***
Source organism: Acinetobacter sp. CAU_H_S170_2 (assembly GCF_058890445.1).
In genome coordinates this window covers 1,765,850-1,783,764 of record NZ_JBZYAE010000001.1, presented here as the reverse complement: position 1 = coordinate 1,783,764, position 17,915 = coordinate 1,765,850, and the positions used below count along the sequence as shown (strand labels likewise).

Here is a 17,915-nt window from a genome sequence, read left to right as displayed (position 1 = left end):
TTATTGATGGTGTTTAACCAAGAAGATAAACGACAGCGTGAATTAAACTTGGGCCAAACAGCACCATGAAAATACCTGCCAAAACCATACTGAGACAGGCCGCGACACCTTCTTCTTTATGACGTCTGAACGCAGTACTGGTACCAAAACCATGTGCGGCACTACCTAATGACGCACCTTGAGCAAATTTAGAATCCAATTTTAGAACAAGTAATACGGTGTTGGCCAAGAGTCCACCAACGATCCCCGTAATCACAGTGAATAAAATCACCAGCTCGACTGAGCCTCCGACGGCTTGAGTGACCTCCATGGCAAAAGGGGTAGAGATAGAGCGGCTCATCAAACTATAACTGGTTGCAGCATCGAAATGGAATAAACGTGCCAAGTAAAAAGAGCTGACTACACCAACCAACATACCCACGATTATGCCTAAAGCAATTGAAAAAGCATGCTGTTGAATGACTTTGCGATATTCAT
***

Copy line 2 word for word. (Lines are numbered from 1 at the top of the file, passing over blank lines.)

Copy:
In genome coordinates this window covers 1,765,850-1,783,764 of record NZ_JBZYAE010000001.1, presented here as the reverse complement: position 1 = coordinate 1,783,764, position 17,915 = coordinate 1,765,850, and the positions used below count along the sequence as shown (strand labels likewise).